Like the seemingly invincible Mike Tyson -- after he got knocked out by longshot Buster Douglas in 1987 -- the once-intimidating Gemstar-TV Guide International (GMSTE) has entered a more fallible stage of its history.
Gemstar, the developer of interactive, onscreen television program guide technology, suffered a double whammy late last week in separate litigation actions with
and other companies accused by Gemstar of infringing on its intellectual property.
For Gemstar, which started suffering a streak of patent-related legal setbacks earlier this year, it appears the losses will require the company to take a less adversarial tack as it continues to aspire to becoming a television gateway for the great mass of the nation's couch potatoes.
The market's declining esteem for Gemstar's patent portfolio, along with revenue-recognition decisions that the company has decided to reverse, have battered Gemstar's stock. Shares fell 10 cents to close at $4.12 Friday, down 88% from its 52-week high. The company said last week that Nasdaq had put it on the short list for delisting, because of the company's failure to file recent financial reports. The company is fighting the Nasdaq delisting process.
"Gemstar was positioning itself as having a patent lock on electronic program guides," says Bill Niemeyer, founder of interactive TV consultancy Centrimedia.com. "It's clear things aren't going well in that respect," says Niemeyer, though he acknowledges that the full implications of last week's legal rulings -- one at the U.S. International Trade Commission, the other in U.S. District Court in Georgia -- would likely be mysterious to anyone other than a patent lawyer.
Philip Swann, president and publisher of the TVPredictions.com Web site, calls the rulings a turning point for Gemstar. "Gemstar is the Mike Tyson of interactive TV," says Swann. "They were considered indestructible. But once they're beaten, everybody beats them. It is a true case of the bully being exposed for being a bully."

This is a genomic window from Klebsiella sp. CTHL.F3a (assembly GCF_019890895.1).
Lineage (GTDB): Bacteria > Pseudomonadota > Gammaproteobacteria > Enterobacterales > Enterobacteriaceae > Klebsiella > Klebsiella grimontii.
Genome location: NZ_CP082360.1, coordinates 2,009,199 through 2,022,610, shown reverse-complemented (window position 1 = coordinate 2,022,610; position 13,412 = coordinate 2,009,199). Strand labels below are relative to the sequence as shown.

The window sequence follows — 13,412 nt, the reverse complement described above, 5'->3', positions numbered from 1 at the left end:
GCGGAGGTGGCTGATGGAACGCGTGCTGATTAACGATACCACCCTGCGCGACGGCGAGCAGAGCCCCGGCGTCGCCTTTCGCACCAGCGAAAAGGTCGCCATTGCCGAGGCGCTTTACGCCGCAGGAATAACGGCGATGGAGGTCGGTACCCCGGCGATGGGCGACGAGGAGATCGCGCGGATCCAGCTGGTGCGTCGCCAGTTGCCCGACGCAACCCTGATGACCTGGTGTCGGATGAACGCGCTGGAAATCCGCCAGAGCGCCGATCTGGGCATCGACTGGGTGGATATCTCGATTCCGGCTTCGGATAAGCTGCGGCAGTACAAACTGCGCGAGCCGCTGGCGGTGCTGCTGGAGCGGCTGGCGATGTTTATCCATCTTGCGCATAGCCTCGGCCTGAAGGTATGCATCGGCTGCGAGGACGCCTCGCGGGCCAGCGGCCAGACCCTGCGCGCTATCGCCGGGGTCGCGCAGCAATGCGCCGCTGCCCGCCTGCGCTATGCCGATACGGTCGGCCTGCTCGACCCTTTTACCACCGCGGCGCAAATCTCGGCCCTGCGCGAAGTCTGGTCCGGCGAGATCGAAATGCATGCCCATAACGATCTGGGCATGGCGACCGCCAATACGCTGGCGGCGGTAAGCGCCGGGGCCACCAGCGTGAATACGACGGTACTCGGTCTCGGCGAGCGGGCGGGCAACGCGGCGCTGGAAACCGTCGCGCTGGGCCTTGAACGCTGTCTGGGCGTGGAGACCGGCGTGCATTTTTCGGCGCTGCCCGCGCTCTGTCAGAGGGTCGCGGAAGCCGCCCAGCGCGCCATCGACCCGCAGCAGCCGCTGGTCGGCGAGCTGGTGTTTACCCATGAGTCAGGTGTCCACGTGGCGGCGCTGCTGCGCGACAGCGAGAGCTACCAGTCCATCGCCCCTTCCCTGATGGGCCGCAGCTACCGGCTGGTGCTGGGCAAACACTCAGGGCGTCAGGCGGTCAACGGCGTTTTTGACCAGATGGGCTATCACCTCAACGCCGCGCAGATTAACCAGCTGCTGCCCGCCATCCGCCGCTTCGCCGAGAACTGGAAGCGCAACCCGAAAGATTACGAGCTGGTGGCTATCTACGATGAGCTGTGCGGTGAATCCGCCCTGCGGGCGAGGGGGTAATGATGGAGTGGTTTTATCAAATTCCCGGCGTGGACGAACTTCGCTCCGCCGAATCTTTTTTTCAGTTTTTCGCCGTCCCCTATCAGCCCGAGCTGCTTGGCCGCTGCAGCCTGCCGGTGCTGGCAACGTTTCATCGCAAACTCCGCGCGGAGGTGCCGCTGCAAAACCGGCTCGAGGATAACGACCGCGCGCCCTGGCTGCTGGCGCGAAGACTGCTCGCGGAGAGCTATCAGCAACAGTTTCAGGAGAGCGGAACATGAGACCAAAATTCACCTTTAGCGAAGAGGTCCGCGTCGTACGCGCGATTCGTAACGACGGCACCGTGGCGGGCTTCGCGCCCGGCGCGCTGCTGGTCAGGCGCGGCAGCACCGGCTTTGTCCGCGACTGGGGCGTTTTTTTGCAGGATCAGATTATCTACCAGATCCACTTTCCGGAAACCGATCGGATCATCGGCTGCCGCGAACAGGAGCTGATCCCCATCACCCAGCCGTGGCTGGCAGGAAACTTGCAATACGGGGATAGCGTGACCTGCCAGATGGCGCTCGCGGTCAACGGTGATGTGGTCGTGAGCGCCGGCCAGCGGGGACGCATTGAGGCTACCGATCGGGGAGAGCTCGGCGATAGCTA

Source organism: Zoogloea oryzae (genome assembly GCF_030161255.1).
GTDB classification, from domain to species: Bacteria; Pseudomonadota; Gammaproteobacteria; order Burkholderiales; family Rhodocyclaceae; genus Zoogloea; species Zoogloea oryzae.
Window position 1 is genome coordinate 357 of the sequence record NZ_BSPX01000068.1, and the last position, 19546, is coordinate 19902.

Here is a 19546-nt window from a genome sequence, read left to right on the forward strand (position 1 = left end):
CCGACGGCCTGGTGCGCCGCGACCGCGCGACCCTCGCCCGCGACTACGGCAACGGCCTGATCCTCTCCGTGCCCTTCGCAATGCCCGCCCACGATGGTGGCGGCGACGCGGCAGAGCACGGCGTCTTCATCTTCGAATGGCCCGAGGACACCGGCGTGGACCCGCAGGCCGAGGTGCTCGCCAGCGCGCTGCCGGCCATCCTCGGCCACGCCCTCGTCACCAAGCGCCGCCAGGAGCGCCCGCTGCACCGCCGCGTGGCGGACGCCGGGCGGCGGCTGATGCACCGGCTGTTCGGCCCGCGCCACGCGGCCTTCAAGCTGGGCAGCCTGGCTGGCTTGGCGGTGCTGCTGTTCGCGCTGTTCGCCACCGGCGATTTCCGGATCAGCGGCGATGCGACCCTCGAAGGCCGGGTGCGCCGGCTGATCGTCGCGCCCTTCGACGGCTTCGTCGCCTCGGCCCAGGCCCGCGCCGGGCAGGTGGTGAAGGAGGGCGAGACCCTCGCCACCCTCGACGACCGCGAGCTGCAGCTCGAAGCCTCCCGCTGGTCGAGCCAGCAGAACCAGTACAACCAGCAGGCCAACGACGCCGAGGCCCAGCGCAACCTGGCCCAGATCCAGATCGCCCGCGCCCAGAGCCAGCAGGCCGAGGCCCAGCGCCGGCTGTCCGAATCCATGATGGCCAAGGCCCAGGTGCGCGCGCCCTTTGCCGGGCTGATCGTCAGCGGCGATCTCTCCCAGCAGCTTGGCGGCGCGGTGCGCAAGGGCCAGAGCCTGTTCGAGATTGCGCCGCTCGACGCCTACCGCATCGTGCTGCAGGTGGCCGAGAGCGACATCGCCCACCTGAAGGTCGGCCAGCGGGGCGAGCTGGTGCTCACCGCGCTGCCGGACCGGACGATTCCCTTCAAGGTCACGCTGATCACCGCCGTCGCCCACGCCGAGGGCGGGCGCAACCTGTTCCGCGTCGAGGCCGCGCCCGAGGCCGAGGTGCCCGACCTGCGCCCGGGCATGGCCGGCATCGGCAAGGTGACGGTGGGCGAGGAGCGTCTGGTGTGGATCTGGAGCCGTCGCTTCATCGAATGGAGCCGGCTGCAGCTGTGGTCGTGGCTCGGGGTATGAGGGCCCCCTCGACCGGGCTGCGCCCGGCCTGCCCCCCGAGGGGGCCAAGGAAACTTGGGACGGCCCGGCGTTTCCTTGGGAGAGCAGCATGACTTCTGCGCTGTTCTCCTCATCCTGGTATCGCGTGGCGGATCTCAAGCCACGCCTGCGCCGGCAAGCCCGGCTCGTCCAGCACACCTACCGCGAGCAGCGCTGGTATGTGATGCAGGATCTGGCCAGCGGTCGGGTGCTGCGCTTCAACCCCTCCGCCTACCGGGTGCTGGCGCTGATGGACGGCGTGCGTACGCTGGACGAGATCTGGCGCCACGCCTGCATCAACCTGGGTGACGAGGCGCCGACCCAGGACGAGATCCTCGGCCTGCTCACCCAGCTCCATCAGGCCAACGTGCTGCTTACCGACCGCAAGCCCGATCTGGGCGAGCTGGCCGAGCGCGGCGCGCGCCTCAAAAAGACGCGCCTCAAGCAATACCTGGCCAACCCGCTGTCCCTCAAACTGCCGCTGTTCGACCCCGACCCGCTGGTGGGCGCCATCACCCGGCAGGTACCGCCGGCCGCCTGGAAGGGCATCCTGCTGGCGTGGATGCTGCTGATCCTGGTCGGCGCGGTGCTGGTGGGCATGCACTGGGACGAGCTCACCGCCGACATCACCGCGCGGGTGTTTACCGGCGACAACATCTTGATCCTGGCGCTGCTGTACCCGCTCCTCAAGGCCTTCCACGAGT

Gemstar's patents covering electronic program guides, as well as the company's aggressive attitude toward enforcing its patents, was key to its strategy. The company won agreements with cable operators for them to use its program guide technology, says Swann, "because cable operators believed those patents were indestructible."
But now it seems, says Swann, that the threat of the patents was more powerful than the patents itself.
Gemstar, however, says it hasn't run out of ammunition in its arsenal of patents. In a statement issued Friday night, Gemstar says it has a portfolio including more than 200 issued U.S. patents, including some still asserted in the Georgia litigation. "Our resolve to innovate and to protect our innovations and inventions remains as strong as ever," said general counsel Jonathan Orlick.
The company says it will appeal both the Georgia case and the the ITC's decision not to review a June ruling in a case involving Scientific-Atlanta and
covering three of the company's patents.
But, says Swann, all isn't lost for the company, which also publishes
, which it acquired in a deal with major shareholder
First off, there's the TV Guide brand -- "very, very powerful," says Swann, especially as it relates to a program guide. Gemstar's chief executive officer Henry Yuen didn't appear to appreciate the brand's appeal to TV viewers and to advertisers, says Swann, but News Corp. CEO Rupert Murdoch and the growing influence Murdoch will have on Gemstar will likely change that.
"They still have potential to turn what they have as a company into a real player in the industry," says Swann. "It's going to take time. It's not going to be done overnight."
Another appealing asset of Gemstar's is its horse racing channel, TVG. By the end of the year, says Swann, EchoStar's DISH Network subscribers will be able not only to watch races on TV, but also to wager on them as well. "They have a lot of things going on there that can actually be used to build on and make decent strategies for the future," says Swann.
Another likely result of Gemstar's travails will be the emergence of newly emboldened competitors -- in addition to the already-targeted-by-Gemstar Scientific-Atlanta and EchoStar -- in the development of electronic program guides.
"It's important that there's room for innovation and competition in that market," says Niemeyer.